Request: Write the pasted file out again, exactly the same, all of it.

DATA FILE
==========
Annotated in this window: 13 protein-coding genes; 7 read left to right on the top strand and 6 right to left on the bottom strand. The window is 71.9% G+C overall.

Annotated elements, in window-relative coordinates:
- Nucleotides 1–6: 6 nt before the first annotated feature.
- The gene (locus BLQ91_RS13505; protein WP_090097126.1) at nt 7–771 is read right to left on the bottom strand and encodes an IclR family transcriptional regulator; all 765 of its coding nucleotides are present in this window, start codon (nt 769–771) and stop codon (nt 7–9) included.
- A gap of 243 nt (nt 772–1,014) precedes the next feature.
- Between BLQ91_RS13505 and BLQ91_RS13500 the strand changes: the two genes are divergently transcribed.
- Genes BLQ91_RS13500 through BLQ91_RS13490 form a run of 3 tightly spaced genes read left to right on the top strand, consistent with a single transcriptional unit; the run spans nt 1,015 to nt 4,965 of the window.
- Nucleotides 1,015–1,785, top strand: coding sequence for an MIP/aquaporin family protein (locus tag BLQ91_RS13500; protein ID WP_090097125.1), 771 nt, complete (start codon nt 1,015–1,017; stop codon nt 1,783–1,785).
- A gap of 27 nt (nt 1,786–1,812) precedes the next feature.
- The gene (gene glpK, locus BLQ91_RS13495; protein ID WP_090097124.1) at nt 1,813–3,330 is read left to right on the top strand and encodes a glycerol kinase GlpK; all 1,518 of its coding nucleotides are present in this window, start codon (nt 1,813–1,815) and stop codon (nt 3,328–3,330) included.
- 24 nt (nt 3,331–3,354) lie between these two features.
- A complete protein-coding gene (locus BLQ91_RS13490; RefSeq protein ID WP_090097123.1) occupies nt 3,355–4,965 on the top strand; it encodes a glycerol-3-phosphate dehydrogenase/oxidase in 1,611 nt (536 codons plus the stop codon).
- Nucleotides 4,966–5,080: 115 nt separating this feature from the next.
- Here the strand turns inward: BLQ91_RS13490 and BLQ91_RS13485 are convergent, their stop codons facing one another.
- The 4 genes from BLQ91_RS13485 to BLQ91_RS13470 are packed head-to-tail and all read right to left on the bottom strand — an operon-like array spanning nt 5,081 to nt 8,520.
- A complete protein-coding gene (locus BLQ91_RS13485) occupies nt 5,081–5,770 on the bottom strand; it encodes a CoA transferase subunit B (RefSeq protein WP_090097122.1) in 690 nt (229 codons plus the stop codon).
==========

Annotated in this window: 13 protein-coding genes; 7 read left to right on the top strand and 6 right to left on the bottom strand. The window is 71.9% G+C overall.

Annotated elements, in window-relative coordinates:
- Nucleotides 1–6: 6 nt before the first annotated feature.
- The gene (locus BLQ91_RS13505; protein WP_090097126.1) at nt 7–771 is read right to left on the bottom strand and encodes an IclR family transcriptional regulator; all 765 of its coding nucleotides are present in this window, start codon (nt 769–771) and stop codon (nt 7–9) included.
- A gap of 243 nt (nt 772–1,014) precedes the next feature.
- Between BLQ91_RS13505 and BLQ91_RS13500 the strand changes: the two genes are divergently transcribed.
- Genes BLQ91_RS13500 through BLQ91_RS13490 form a run of 3 tightly spaced genes read left to right on the top strand, consistent with a single transcriptional unit; the run spans nt 1,015 to nt 4,965 of the window.
- Nucleotides 1,015–1,785, top strand: coding sequence for an MIP/aquaporin family protein (locus tag BLQ91_RS13500; protein ID WP_090097125.1), 771 nt, complete (start codon nt 1,015–1,017; stop codon nt 1,783–1,785).
- A gap of 27 nt (nt 1,786–1,812) precedes the next feature.
- The gene (gene glpK, locus BLQ91_RS13495; protein ID WP_090097124.1) at nt 1,813–3,330 is read left to right on the top strand and encodes a glycerol kinase GlpK; all 1,518 of its coding nucleotides are present in this window, start codon (nt 1,813–1,815) and stop codon (nt 3,328–3,330) included.
- 24 nt (nt 3,331–3,354) lie between these two features.
- A complete protein-coding gene (locus BLQ91_RS13490; RefSeq protein ID WP_090097123.1) occupies nt 3,355–4,965 on the top strand; it encodes a glycerol-3-phosphate dehydrogenase/oxidase in 1,611 nt (536 codons plus the stop codon).
- Nucleotides 4,966–5,080: 115 nt separating this feature from the next.
- Here the strand turns inward: BLQ91_RS13490 and BLQ91_RS13485 are convergent, their stop codons facing one another.
- The 4 genes from BLQ91_RS13485 to BLQ91_RS13470 are packed head-to-tail and all read right to left on the bottom strand — an operon-like array spanning nt 5,081 to nt 8,520.
- A complete protein-coding gene (locus BLQ91_RS13485) occupies nt 5,081–5,770 on the bottom strand; it encodes a CoA transferase subunit B (RefSeq protein WP_090097122.1) in 690 nt (229 codons plus the stop codon).